When talking about families and farm stress, don't forget about teens

Most adults can hardly fathom the stress of being a teen today.

With one social media post, your position in the volatile food chain of high school status could change. With college tuitions soaring, you feel constant pressure to ace your college admission tests. Your still-maturing teen brain is exposed to more information in a single day than a 1950s’ teen experienced in a month, and yet you’re expected to make sense of it all.

Factor in the fact that your family owns a farm, and the stress may double. You grow up hearing how your great grandfather somehow hung onto it through the Depression and how much it means to your family. You are expected to take on enormous responsibilities early – whether that means getting up at 5:30 a.m. every day to help with chores, taking care of livestock or driving a $150,000 piece of equipment.

Your feelings about the farm are wrapped in love and anxiety. No one, except perhaps another farm kid, could understand the independence and joy of this self-sufficient life. Yet your family seems to function around an unspoken fear: What will happen if we lose the farm? The farm is everything. Would you cease to exist?


Farm kids often have to take on adult responsibilities early, such as operating expensive machinery or taking care of livestock.

These were just a few of the concerns of farm kids communicated by Monica Kramer McConkey, licensed professional counselor, during a recent workshop on farm youth and stress, which was supported by the Minnesota Department of Agriculture and several partners.

Kramer McConkey, a former farm kid whose Eyes on the Horizon Consulting specializes in educating and advocating for rural folks experiencing farm stress, offered keen insight on why rural life can be doubly hard on teens, and what we can do about it.

One point is that the parental stress is often experienced by kids without adults even realizing it. Even if parents are careful to not outwardly share their fears with kids, many can pick up the tension when they walk into a room and Mom and Dad suddenly stop talking. They notice Mom crying or Dad’s worsening irritability. They overhear conversations such as why they didn’t get an operating loan, and they may be left to try and figure out what this means on their own.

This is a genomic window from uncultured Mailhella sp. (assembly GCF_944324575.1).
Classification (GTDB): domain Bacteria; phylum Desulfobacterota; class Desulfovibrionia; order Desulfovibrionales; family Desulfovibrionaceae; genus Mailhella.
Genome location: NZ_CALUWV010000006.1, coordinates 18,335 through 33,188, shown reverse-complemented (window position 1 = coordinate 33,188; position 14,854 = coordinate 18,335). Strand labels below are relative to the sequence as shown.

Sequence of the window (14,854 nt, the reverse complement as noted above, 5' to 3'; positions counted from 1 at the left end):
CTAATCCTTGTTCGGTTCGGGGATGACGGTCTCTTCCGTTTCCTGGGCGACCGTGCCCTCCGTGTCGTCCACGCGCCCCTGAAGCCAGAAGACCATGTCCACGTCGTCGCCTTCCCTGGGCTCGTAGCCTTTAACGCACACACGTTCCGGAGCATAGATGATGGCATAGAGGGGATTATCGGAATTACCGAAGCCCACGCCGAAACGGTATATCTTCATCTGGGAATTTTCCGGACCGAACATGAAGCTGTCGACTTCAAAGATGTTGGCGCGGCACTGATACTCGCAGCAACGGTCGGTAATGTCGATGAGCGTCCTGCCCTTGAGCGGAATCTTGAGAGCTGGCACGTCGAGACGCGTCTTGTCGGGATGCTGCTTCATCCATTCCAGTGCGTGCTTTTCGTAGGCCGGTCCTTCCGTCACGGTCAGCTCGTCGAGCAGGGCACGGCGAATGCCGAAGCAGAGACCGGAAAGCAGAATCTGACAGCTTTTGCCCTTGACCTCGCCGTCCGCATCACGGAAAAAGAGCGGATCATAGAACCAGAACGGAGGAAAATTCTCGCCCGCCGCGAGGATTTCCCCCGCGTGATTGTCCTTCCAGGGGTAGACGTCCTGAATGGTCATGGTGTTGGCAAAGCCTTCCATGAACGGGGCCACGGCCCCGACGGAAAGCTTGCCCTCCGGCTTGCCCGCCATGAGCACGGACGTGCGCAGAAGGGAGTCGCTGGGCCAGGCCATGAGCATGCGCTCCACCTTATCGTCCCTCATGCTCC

What can you, as the parent, do?

  • Be aware that trauma doesn’t just happen in wartime. A storm that destroys buildings and wipes out most of the crop. A financial scare that seems to threaten the family’s livelihood. Any event that is so distressing that it can still trigger a deeply negative response – headaches, nausea, insomnia, isolation, flashbacks – long after it occurred could be trauma. Every effort should be made to make help easily accessible to the trauma victim, preferably with a counselor informed on trauma-informed approaches.

  • Have “the talk.” We often expose kids to every aspect of the farm experience except for finances. This can be an opportunity to explain how farm finances work, while also reassuring kids and keeping it in perspective: “Your Dad and I always get nervous about finances every year at about this time, but we’ve always found a way to pull through it.” Or: “I know you’re worried about the expense caused by your accident with the tractor. Just know that you will never cost us what I cost my own parents in equipment repairs while I was growing up.” Just talking about it can erase the fear of the unknown and open up future communication and problem-solving.